Measuring progress: 14 months of reading progress in 10 months!
The Raglan Schools, Enfield
Our path to using Star Reading
When I came to the school about six years ago, we didn’t have a structure in place regarding reading assessment. At the time, children’s progress was assessed solely by teachers, SATs test papers, or papers created to replicate the SATs. Whilst most of the junior children were quite independent in their reading, we didn’t have a system robust enough to track what they were reading, and more importantly, whether they were reading books that were challenging for them. Having used Accelerated Reader in my previous school quite successfully, I decided to implement it here.
Combining Accelerated Reader with Star Reading gave us a complete reading assessment that we could use, which is definitely key. Star Reading gives us the Standardised Reading Age and Raw Score that we keep an accurate track of. We do the Star tests quite regularly: four times a year, on entry and at the end of each term. This helps us keep track of how children are progressing each term and how we can move them forward and give them support when necessary. It has now been five years since we started our journey with Star Reading with our children all the way from Year 3 to Year 6.
Making progress: 14 months of reading progress in 10 months!
As the year goes on, I do a checkpoint of how the children are progressing from term to term and at the end of the year, I do a report showing the full breakdown of how many children have moved forward with their reading results. In Years 3, 4 and 5 last year, we recorded about 14 months of progress between September and June! All the standardised test results also went up between four and six points on average, which is wonderful to see!
Getting children reading at a challenging level
A key feature of Star Reading is that it feeds into Accelerated Reader. Accelerated Reader gets the children reading and quizzing on books they have read, whilst Star constantly measures the reading progress they are making. The way that they work together allows us to guide our children to the right book reading level for them, and we can also check on their comprehension, which is great.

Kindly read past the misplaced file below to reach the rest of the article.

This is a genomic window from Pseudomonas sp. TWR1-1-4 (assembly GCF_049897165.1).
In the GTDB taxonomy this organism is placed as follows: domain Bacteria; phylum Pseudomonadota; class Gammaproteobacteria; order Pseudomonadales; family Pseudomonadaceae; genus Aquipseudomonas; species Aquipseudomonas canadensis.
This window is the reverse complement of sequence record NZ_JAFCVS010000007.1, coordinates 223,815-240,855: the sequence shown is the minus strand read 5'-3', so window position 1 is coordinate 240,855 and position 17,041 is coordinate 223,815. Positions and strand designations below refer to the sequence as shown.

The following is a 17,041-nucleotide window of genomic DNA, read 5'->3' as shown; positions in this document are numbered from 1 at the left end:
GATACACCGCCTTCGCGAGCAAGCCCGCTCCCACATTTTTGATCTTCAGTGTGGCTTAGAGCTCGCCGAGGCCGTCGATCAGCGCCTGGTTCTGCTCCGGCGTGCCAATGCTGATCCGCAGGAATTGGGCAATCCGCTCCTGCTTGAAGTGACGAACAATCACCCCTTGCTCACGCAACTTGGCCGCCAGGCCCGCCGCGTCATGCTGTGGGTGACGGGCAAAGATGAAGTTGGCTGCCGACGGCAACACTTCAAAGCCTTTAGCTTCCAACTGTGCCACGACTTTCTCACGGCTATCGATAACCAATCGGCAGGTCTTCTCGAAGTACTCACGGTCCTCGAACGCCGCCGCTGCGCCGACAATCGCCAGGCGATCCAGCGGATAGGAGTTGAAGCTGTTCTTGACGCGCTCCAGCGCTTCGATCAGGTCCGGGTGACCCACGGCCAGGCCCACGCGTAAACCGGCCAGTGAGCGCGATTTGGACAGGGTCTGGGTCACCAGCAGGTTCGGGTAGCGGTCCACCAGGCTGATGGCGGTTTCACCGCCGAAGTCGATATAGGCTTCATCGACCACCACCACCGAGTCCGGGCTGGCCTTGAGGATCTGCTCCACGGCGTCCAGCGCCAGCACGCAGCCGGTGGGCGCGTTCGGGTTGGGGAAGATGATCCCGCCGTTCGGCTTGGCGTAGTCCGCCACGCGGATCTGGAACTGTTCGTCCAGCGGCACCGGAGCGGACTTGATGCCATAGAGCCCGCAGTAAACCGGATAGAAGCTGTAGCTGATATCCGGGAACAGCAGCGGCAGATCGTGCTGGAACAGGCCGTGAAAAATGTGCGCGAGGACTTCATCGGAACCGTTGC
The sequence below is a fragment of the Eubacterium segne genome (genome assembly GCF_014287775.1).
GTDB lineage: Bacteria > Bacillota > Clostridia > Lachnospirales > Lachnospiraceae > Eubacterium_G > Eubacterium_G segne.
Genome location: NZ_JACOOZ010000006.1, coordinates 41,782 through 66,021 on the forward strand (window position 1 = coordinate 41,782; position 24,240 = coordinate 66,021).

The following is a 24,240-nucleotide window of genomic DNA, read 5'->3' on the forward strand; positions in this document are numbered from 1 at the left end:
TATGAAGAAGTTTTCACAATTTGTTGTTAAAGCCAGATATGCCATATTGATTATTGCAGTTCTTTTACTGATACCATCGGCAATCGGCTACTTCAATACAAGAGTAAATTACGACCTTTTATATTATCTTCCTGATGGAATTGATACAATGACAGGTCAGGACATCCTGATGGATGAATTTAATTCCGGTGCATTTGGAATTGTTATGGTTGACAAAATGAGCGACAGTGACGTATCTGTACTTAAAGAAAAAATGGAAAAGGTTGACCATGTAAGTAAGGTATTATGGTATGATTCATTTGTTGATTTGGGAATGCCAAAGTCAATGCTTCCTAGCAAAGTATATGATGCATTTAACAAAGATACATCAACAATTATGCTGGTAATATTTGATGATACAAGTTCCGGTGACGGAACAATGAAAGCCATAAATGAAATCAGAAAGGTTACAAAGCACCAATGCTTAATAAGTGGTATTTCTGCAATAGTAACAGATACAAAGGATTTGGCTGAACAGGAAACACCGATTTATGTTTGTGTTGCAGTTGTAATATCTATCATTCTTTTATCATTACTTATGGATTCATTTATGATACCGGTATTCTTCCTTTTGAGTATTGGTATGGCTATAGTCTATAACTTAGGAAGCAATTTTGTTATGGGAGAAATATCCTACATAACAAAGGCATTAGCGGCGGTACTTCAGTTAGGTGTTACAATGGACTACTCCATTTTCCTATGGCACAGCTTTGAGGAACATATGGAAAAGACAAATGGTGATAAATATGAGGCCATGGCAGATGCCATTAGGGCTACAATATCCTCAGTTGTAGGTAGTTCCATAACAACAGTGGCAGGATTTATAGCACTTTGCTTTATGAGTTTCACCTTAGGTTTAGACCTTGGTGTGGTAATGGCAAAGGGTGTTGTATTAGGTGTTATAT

Using data to inform progress meetings and inspections
The Star Reports are very useful. We use the Diagnostic and Growth Reports to track term-on-term progress. We have meetings with teachers where we go through these reports and then recommend changes towards the levels at which children are reading or giving them more support. I think it’s really important to do this check on whether children are on track to where we expect them to be. When you have inspections, it’s great to use the Star data to fall back on: for example, if your SATs results are not as good as you want them to be, you can use the Star data to demonstrate that the children are making consistent progress. It’s a good way to demonstrate progress made in-between key stages where there are no statutory tests. You can still say that your children are making progress, and it’s not just the Year 6 teacher who has to make that difference at the end.
Measuring and tracking attainment in our school
Star has been really good in measuring and tracking attainment. We use the Star Reader test to support our teacher assessment, so we’ve banded it similarly to the expected level (95+) as a standardised score. This is broadly where we look to show that they are on track. Similarly, at the higher end, we’re looking at a standardised score of 116+ to support whether they are exceeding expectations or working at greater depth.
Comparing Star and SATs results
I saw the cut-off score provided by Renaissance last year in their linking study and it was definitely a good guide for us to see where our children fit in. The children who were falling beneath that cut-off score were children we were aware of already, and this reinforced our views on whom we needed to support. What was more outstanding was that 92% of the children who were scoring a standardised score of 100 or more went on to achieve the SATs age-related expectations. This information gives us the confidence to know that they are going to be okay in the SATs test itself.
Why we recommend Star Reading
Star Reading is really good for tracking. It enables you to know whether your children are reading at challenging levels, or how to keep helping them improve their reading. Star helps prevent children from coasting along to some extent, as long as you’ve got the resources to find a variety of books of different genres that they’re interested in.
If used well, the Star data gives you a clear picture of where children are and where they need to go to next. Because assessments have changed since the new curriculum, it has become more delicate to assess progress accurately. I think going back to standardised testing is probably the way forward, as we can keep a check on progress and take swift action when things don’t look right or when a child needs more support. This is definitely one of the key benefits of using Star Reading.
|Accelerated Reader, Star Reading
|Infant, Junior, Primary
|Attainment, Independent Reading, Progress Monitoring, Reading Age, Reading Comprehension, Reading for Pleasure, SATs, Standardised Testing